During the host location process, parasitoids encounter and explore a great variety of volatile and contact semiochemicals from the host-plant complex. In the system Nezara viridula and its egg parasitoid Trissolcus basalis, when wasps land on a plant, they can taste chemical footprints left by walking adult hosts. These cues represent a set of indirect host-related contact kairomones that induce arrestment and motivated searching behavior, as they drive wasps in an area where there is a high probability of finding hosts but are not able to “promise” the presence of the suitable host stage. Patch time allocation is strongly modified by experience gained during foraging on host traces. In fact, when footprint exploitation is not followed by successful oviposition, wasps gradually lose their motivated searching and move back to a more general host searching behaviour. In this work we investigated the effects of four factors, age (3days-old vs 20days-old), conspecific crowding (isolated or not for 20 days), temperature (4°C vs 25°C) and feeding status (feeding or not for 2 days), on the patch-leaving behaviour of T. basalis. Bioassays were conducted on an open arena made by a filter paper sheet; in the middle, a circular area (4·cm diameter) was defined and exposed for 30·min to a single adult of N. viridula, while the surrounding area was left untreated. Trials were recorded and analyzed with the aid of a video tracking and motion analysis system. The potential significance of these results in the host location behavior of T. basalis is discussed.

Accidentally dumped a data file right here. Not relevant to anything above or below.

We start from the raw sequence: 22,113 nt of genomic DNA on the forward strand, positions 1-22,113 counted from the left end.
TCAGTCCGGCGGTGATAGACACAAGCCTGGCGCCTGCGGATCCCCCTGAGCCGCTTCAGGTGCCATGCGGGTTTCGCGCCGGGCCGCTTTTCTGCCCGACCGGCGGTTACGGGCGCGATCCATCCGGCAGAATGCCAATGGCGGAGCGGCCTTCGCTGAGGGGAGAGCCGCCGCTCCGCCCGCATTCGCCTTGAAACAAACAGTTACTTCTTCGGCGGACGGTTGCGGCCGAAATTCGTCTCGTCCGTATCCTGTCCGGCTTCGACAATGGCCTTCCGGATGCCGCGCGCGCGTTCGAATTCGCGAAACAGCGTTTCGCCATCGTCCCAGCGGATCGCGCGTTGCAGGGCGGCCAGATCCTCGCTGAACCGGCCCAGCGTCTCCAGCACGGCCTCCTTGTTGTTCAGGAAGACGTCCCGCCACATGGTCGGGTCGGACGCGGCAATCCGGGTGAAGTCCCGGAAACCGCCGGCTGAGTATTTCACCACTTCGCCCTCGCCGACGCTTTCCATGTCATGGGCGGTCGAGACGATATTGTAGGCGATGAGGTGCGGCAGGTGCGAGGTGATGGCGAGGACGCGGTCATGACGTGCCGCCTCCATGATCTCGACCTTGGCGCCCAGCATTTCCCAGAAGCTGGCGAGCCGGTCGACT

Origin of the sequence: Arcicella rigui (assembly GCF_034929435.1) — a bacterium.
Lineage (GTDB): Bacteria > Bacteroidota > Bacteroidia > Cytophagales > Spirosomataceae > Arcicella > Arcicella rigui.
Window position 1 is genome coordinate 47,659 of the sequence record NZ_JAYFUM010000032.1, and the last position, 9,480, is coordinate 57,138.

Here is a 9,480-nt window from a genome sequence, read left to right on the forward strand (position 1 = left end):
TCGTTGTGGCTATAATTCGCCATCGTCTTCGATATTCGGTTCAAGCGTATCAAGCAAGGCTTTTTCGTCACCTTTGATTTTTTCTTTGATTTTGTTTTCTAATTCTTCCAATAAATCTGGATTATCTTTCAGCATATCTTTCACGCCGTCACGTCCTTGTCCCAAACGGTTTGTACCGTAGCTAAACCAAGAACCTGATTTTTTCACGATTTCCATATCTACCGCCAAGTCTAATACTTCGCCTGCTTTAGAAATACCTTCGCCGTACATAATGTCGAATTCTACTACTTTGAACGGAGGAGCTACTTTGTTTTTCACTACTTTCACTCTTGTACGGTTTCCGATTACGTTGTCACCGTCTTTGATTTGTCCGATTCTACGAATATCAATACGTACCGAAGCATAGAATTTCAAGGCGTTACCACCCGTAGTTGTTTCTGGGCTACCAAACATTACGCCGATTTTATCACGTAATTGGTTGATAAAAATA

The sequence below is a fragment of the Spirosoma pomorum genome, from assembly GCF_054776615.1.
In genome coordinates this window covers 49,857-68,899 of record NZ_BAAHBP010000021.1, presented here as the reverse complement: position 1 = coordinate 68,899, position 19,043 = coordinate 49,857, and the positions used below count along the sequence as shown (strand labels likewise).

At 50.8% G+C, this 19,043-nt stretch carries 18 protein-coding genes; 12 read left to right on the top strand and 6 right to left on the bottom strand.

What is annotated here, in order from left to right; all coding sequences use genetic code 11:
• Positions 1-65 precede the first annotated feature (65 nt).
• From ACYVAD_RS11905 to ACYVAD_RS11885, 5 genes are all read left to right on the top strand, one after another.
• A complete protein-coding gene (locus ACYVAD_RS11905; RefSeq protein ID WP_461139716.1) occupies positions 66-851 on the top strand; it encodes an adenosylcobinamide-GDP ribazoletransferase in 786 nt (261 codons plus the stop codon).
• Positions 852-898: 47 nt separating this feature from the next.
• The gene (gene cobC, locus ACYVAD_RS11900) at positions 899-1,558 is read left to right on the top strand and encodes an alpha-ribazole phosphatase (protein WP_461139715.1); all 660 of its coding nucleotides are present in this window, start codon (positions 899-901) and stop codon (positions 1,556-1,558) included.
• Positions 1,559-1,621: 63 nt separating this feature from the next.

|Number of pages||1|
|Publication status||Published - 2013|